We may compare a people among whom intellectual, at least literary, greatness is not much in vogue, (among whom genius must yet be indigenous, as well as elsewhere,) to a crowd at a fair, where no athletic exercise happens to be
See our note, at the end of this article.--Edrs.
going on at the moment of some brawny visitor's presenting himself, the first of wrestlers perhaps in all the kingdom. Wrestling being in no esteem, and all present occupied about quieter, possibly more useful, exertions of their power, not one knows that such athletic hero has been among them, when he has walked, and gazed, and gone his way. That such distaste for high talent in letters is, however, a certain deprivation, and possible great loss to a community where it exists, I shall venture a few more remarks to prove. But first, does it exist in Wales? I invite those who doubt or deny it, to visit the houses of persons moving in the same sphere in Welsh life which those do in English or Scottish society, on whose tables they will almost always find the popular periodicals and many of the recent higher works of the press, and they will assuredly find them not, if the respectable and hospitable owner be not actually ignorant of their very names. Yet who can doubt that, were the lofty place now assigned to letters in the general mind, where high civilization exists, duly impressed on sensible and even educated persons like these, that it would no longer be ranked second, or third, or fourth to wealth, and birth, and a good look, and a carriage ? or that the relative merits and (if that were not enough) relative prices of the Edinburgh Review, Quarterly Review, New Monthly, &c., their politics, editors, and circulation, would not soon come to be deemed of some interest; as well as the prices and merits of pigs, and fat cattle, and wool, or as the circuit of a hare before the hounds ?- Let me not be misunderstood. If it be imagined that it is the shaft of satire I would here direct, at least it will be evident that, with a child-like innocence, I aim the feathered instead of the barbed end, and tickle instead of piercing; for I am sure this preference of home and homely concerns to literature, will no more be deemed a fault, or its imputation blame, than if I had said that the Welsh prefer their own national dish of flummery to whipped syllabub. My only aim is to awaken that literary spirit which I deem asleep, to shew that it is not incompatible with Welsh life, habits, or interests; in short, that syllabub is also no bad thing, although flummery be a better. As to the causes which may have kept Wales behind her neighbours in the love of letters, there may be many, and not one other than honourable to her population. They are not factious, not restless, not would-be dictators, and, above all, not smit with that curse of many populous districts, philo-legislativeness, or love of tampering with the
laws and old institutions of their county. Not meddling with these may more than atone for their not meddling with letters, though their humility in the latter may be carried too far.
It seems to me, after much observation, that the middling, and some of the upper classes of the Welsh, are not perfectly acquainted with the present rank which literature holds in the world's mind. If we look at periodical literature alone, the change is indeed vast. Even into this century, what are called magazines were mostly lumbering bundles of crude effusions, where, mixed with a very few clever hints or letters on some subject of science or local curiosity, the staple commodity was a mass of puling novel or romance, spun out through successive numbers, vile poetry, charades, riddles, &c. &c. A surprising fact, when we reflect that, upwards of a hundred years ago, so great a man as Dr. Johnson wrote in one of these vehicles of rubbish for his daily bread, yet failed to redeem the species of veying all sorts of minds to their proper goal. It was revehicle from its degraded, dirty, omnibus character, of conserved for the stirring spirit of the present age to seize on this mode of communion with the public, to convey the sentiments of minds more worthy of audience from his august majesty the reading public. Members of parliament now edit magazines, men of all ranks, from the middling to the very highest, expect with pleasure the new crop of thoughts or intelligence, or flights of fancy, which the first day of the month will present; and peers, and their compeers in high life, are proud to write in them, thus tacitly asserting the supremacy of mind over every mere human honour conferable by man, while they thus eagerly seek to surmount even the diamonds of the coronet with a sprig of laurel. That this is no more than plain truth, known to the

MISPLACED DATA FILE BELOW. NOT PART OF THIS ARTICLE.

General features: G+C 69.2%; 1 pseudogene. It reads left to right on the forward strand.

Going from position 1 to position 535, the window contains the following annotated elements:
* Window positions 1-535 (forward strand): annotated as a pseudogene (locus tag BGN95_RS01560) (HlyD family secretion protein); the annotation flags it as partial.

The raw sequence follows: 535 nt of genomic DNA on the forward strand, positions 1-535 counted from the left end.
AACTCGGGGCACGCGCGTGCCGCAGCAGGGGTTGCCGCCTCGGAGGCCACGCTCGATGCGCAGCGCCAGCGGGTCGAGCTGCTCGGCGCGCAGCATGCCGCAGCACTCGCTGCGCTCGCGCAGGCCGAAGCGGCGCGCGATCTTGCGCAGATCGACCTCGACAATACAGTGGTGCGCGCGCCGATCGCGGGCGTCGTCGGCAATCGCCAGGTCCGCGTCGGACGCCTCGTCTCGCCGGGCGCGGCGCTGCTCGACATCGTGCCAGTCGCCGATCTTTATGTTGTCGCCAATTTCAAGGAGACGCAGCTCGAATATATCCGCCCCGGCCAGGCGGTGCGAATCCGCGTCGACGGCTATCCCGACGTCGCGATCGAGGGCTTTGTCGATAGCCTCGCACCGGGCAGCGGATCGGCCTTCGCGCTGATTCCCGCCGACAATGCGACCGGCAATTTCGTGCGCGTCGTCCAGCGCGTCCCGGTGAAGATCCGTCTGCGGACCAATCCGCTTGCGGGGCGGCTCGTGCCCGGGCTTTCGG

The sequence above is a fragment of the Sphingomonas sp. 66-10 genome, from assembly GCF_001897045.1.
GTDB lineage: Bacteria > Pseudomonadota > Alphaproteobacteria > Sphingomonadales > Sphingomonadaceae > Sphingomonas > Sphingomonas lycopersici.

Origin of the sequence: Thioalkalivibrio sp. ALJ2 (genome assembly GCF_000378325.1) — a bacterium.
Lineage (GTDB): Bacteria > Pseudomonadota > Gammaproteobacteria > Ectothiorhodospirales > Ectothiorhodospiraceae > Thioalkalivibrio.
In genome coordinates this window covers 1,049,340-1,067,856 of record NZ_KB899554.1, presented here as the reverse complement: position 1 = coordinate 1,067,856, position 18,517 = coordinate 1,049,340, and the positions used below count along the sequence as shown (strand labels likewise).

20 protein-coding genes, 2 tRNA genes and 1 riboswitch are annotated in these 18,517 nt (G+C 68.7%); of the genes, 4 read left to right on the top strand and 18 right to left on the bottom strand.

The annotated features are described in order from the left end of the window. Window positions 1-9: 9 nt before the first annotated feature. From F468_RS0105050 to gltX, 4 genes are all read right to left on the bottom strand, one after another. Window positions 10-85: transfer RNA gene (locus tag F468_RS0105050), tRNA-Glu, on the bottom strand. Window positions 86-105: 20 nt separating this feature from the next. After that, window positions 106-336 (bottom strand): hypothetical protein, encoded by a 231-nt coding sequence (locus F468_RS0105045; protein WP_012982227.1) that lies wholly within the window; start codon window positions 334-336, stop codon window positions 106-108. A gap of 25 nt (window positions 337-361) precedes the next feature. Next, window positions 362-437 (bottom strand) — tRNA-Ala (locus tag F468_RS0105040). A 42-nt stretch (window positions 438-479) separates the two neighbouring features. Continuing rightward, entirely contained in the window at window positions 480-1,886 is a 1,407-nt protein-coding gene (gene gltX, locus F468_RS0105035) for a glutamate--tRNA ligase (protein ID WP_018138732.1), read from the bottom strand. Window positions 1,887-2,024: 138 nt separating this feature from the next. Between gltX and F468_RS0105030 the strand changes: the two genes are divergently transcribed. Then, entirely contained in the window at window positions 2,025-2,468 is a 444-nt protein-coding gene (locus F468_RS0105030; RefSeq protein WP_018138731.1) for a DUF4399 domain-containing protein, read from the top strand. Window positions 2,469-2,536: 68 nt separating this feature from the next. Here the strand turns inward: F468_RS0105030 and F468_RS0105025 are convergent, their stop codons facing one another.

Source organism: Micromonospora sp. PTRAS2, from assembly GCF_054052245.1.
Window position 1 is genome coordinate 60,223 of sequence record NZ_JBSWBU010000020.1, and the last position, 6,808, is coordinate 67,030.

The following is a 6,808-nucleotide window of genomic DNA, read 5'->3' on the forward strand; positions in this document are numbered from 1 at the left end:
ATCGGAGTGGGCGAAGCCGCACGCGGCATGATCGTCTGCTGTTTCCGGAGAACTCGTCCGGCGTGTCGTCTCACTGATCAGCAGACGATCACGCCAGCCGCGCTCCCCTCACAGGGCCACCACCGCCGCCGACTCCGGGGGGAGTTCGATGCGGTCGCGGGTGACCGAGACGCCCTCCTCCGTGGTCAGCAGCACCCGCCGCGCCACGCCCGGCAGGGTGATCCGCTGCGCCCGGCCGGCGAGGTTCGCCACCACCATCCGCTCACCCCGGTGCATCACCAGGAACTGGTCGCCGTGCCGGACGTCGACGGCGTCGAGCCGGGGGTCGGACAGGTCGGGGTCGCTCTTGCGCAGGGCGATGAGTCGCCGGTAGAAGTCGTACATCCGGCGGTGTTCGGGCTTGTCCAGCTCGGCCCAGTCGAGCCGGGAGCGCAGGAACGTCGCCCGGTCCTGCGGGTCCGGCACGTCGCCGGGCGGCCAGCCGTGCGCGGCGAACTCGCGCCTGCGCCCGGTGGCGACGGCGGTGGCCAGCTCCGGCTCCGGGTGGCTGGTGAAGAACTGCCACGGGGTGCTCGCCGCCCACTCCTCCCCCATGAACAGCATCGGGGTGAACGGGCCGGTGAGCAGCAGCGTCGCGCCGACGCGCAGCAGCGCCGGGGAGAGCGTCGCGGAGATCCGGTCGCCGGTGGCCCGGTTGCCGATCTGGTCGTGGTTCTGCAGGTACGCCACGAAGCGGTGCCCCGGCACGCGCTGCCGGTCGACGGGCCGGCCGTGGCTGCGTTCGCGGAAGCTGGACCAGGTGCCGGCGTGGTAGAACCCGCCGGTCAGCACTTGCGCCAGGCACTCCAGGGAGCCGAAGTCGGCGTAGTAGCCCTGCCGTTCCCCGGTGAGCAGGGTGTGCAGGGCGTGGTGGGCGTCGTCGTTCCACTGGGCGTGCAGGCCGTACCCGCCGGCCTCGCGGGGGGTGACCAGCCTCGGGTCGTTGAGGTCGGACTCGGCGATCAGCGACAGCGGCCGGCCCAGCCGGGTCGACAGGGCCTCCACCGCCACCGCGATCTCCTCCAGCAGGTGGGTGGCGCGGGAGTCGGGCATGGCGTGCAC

whole reading world of England, will be allowed by every English reader, but I am much mistaken if it be known to what may be called the reading public of Wales. And, if not known, why should it be an opprobrium to a people that they are not a literary people; in other words, that they do still assign to letters as a pursuit, the same low place in their respect, which their forefathers assigned to it? Were it possible for a plain sensible old English yeoman to rise from his grave, or a sleep like that of the Seven Sleepers, only shorter, it is very probable that, as he walked London, his first thought would be to get shaved, seeing beardless chins all round him: the next movement would be to find the shop of a tonsor of the best repute ; and, having heard